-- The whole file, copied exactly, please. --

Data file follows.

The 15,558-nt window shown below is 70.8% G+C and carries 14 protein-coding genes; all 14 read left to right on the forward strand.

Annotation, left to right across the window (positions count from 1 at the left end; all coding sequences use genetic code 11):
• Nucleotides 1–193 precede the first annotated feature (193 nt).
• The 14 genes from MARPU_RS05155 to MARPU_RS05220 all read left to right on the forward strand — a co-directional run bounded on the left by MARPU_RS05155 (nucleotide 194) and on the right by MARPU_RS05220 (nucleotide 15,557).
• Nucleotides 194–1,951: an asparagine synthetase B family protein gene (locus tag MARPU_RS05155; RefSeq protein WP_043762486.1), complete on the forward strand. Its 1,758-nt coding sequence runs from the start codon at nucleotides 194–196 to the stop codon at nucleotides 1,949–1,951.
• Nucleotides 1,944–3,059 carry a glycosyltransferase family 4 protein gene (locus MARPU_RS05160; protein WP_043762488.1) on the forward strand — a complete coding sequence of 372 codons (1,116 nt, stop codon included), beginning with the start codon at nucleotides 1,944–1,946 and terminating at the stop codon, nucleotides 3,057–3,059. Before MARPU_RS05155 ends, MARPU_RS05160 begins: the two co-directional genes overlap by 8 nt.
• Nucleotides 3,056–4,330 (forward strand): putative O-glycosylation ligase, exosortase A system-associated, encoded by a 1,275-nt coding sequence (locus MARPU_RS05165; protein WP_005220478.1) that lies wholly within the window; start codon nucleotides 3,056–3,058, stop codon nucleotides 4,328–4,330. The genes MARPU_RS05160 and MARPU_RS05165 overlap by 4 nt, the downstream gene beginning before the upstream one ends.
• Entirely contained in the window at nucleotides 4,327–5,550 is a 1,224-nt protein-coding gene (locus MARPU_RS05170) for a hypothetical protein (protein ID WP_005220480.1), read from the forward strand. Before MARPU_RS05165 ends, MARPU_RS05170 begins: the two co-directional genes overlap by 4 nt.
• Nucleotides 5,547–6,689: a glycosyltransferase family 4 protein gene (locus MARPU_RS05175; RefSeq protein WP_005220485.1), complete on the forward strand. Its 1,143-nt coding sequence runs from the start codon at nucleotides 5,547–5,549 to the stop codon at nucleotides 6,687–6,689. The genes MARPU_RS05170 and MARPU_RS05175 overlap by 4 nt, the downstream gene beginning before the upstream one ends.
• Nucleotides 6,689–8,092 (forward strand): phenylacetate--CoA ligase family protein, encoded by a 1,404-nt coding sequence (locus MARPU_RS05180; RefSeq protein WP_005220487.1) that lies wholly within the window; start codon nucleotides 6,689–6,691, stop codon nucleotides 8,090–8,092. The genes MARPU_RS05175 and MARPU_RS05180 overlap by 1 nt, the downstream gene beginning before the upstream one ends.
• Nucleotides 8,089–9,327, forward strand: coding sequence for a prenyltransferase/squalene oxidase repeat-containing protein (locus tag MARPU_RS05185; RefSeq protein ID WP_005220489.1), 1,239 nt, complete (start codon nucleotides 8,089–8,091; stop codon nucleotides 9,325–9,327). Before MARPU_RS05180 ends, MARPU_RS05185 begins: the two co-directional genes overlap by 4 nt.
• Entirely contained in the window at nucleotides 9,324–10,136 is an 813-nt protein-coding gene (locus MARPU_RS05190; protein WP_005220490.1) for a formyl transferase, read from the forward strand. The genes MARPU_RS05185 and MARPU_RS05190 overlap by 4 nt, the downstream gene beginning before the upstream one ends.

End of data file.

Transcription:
The 15,558-nt window shown below is 70.8% G+C and carries 14 protein-coding genes; all 14 read left to right on the forward strand.

Annotation, left to right across the window (positions count from 1 at the left end; all coding sequences use genetic code 11):
• Nucleotides 1–193 precede the first annotated feature (193 nt).
• The 14 genes from MARPU_RS05155 to MARPU_RS05220 all read left to right on the forward strand — a co-directional run bounded on the left by MARPU_RS05155 (nucleotide 194) and on the right by MARPU_RS05220 (nucleotide 15,557).
• Nucleotides 194–1,951: an asparagine synthetase B family protein gene (locus tag MARPU_RS05155; RefSeq protein WP_043762486.1), complete on the forward strand. Its 1,758-nt coding sequence runs from the start codon at nucleotides 194–196 to the stop codon at nucleotides 1,949–1,951.
• Nucleotides 1,944–3,059 carry a glycosyltransferase family 4 protein gene (locus MARPU_RS05160; protein WP_043762488.1) on the forward strand — a complete coding sequence of 372 codons (1,116 nt, stop codon included), beginning with the start codon at nucleotides 1,944–1,946 and terminating at the stop codon, nucleotides 3,057–3,059. Before MARPU_RS05155 ends, MARPU_RS05160 begins: the two co-directional genes overlap by 8 nt.
• Nucleotides 3,056–4,330 (forward strand): putative O-glycosylation ligase, exosortase A system-associated, encoded by a 1,275-nt coding sequence (locus MARPU_RS05165; protein WP_005220478.1) that lies wholly within the window; start codon nucleotides 3,056–3,058, stop codon nucleotides 4,328–4,330. The genes MARPU_RS05160 and MARPU_RS05165 overlap by 4 nt, the downstream gene beginning before the upstream one ends.
• Entirely contained in the window at nucleotides 4,327–5,550 is a 1,224-nt protein-coding gene (locus MARPU_RS05170) for a hypothetical protein (protein ID WP_005220480.1), read from the forward strand. Before MARPU_RS05165 ends, MARPU_RS05170 begins: the two co-directional genes overlap by 4 nt.
• Nucleotides 5,547–6,689: a glycosyltransferase family 4 protein gene (locus MARPU_RS05175; RefSeq protein WP_005220485.1), complete on the forward strand. Its 1,143-nt coding sequence runs from the start codon at nucleotides 5,547–5,549 to the stop codon at nucleotides 6,687–6,689. The genes MARPU_RS05170 and MARPU_RS05175 overlap by 4 nt, the downstream gene beginning before the upstream one ends.
• Nucleotides 6,689–8,092 (forward strand): phenylacetate--CoA ligase family protein, encoded by a 1,404-nt coding sequence (locus MARPU_RS05180; RefSeq protein WP_005220487.1) that lies wholly within the window; start codon nucleotides 6,689–6,691, stop codon nucleotides 8,090–8,092. The genes MARPU_RS05175 and MARPU_RS05180 overlap by 1 nt, the downstream gene beginning before the upstream one ends.
• Nucleotides 8,089–9,327, forward strand: coding sequence for a prenyltransferase/squalene oxidase repeat-containing protein (locus tag MARPU_RS05185; RefSeq protein ID WP_005220489.1), 1,239 nt, complete (start codon nucleotides 8,089–8,091; stop codon nucleotides 9,325–9,327). Before MARPU_RS05180 ends, MARPU_RS05185 begins: the two co-directional genes overlap by 4 nt.
• Entirely contained in the window at nucleotides 9,324–10,136 is an 813-nt protein-coding gene (locus MARPU_RS05190; protein WP_005220490.1) for a formyl transferase, read from the forward strand. The genes MARPU_RS05185 and MARPU_RS05190 overlap by 4 nt, the downstream gene beginning before the upstream one ends.